U.N. political affairs chief Jeffrey Feltman briefed the 15-member Security Council on Monday on Ban's first bi-annual report on the implementation of the remaining sanctions and restrictions on Iran. Ban's report said ballistic missile launches by Iran in March were "not consistent with the constructive spirit" of the nuclear deal, but it is up to the United Nations Security Council to decide if they violated a resolution.
Russian U.N. Ambassador Vitaly Churkin said the report contained factual errors, and headings in the report referring to "restrictions" on Iranian ballistic missile activities "simply don't coincide with the subject of the report." U.S. Ambassador to the United Nations Samantha Power stated, "The United States disagrees strongly with elements of this report, including that its content goes beyond the appropriate scope." (Reuters)
- Iran Makes Fourth Attempt to Launch New Ballistic Missile since Signing Historic Nuclear Accord Last Year
- Charlie Moore
Iran has attempted to launch a new type of ballistic missile based on North Korean technology, say American intelligence officials. The missile is said to have been launched on July 11.
The test reportedly ended in failure when the North Korean BM-25 Musudan ballistic missile exploded shortly after lift off. The maximum range of the missile is nearly 2,500 miles, meaning it could reach U.S. forces in the Middle East and Israel. (Daily Mail - UK)
- British Navy Officer who Joined ISIS Turns Informer and Spills Secrets on Oil Deals with Assad
- Josie Ensor
A British-trained navy officer who joined ISIL has turned into an informant after being arrested by Kuwaiti authorities, becoming one of the most senior figures to hand over intelligence on the terrorist group.
Ali Omar Mohammad Alosaimi, 27, of Kuwaiti descent, was picked up on the Iraq-Syria border. He said he was put in charge of oil fields in ISIL-held territory around Raqqa, the group’s de facto capital in north-east Syria, where he managed exports including to the Assad regime. Alosaimi, who used the nom de guerre Abu Turab al-Kuwaiti, revealed to interrogators how ISIL smuggles oil and sells it in the black market to regional buyers as well as international traders. (Telegraph - UK)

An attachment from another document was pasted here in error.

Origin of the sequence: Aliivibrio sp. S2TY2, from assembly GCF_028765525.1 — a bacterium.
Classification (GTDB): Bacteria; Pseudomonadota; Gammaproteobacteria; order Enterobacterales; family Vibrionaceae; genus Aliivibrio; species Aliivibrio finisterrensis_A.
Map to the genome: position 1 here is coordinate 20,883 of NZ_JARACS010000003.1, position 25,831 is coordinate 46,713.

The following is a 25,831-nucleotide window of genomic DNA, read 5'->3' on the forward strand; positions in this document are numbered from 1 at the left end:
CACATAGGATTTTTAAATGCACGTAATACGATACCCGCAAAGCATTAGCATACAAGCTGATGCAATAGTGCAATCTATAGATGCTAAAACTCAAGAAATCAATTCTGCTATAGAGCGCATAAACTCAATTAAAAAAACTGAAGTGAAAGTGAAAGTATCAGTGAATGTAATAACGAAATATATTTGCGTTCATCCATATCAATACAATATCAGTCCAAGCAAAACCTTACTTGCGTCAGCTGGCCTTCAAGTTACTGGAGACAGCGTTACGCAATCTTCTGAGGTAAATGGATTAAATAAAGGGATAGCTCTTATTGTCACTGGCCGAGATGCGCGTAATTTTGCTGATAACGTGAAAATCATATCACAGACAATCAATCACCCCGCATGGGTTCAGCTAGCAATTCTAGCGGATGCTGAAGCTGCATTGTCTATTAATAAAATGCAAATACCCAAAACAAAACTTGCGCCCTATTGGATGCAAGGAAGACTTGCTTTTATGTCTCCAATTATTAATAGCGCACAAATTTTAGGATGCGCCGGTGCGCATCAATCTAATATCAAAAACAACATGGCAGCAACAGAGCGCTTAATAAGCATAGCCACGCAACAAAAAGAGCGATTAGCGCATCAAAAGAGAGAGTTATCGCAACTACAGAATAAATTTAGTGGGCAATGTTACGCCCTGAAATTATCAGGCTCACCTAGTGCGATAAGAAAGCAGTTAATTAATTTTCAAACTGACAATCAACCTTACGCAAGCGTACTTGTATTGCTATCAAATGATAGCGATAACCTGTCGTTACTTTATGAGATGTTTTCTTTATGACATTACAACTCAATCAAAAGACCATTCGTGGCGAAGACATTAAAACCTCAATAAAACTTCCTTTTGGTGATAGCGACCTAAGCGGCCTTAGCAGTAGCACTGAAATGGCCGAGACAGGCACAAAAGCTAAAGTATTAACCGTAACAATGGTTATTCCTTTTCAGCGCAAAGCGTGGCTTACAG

Global Commentary and Think-Tank Analysis (Best of U.S., UK, and Israel):
- Netanyahu: I Hope Israel, U.S. Will Conclude Military Aid Deal in Coming Weeks
- Barak Ravid
Prime Minister Benjamin Netanyahu told the Knesset on Monday that he hopes to close ongoing talks and reach a deal with the United States concerning long-term military aid to Israel in the coming weeks.
During an appearance before the Knesset Foreign Affairs and Defense Committee, Defense Minister Avigdor Lieberman reportedly said he believes that Israel and the United States will wrap up negotiations on long-term future American military aid by Rosh Hashanah, which this year begins on October 2. (Haaretz)
- Syria Must Explain Chemical Warfare Agents: Watchdog
The world's chemical weapons watchdog is pressing Syria to explain why it has four undeclared warfare agents, its head said July 13, after a U.S. official accused Damascus of continuing to hoard a toxic stockpile. Organization for the Prohibition of Chemical Weapons chief Ahmet Uzumcu said despite previous declarations by Syria, OPCW teams have found indications of five additional chemical agents.
The U.S. permanent representative to the OPCW voiced frustration with Syria's perceived lack of cooperation in the process to verify its chemical arsenal. Kenneth Ward said the OPCW's latest findings were "indicative of (the) production, weaponization and storage of chemical warfare agent by the Syrian military." (AFP/Daily Star - Lebanon)
- U.S. Can't Let Iran Get Away With Murder
- Toby Dershowitz
Interpol red notices for five former Iranian officials found culpable in Argentina’s deadliest terrorist attack are about to come up for renewal. Today marks 22 years since the bombing of the AMIA Jewish community center in Buenos Aires. Eighty-five people were killed, and the attack injured hundreds more -- innocent men, women and children.
In advance of the upcoming Interpol General Assembly this November, Iran has been engaging in a full court press, including a legal challenge, to have the red notices lifted. Since cutting a nuclear deal with Iran a year ago, the administration has often failed to hold Tehran accountable for its actions in meaningful ways. Iran continues to engage in nefarious activities in our hemisphere, and we ignore this at our peril. Not renewing the red notices would mean that justice will be denied to the victims of the AMIA bombings and to their families. (Real Clear World)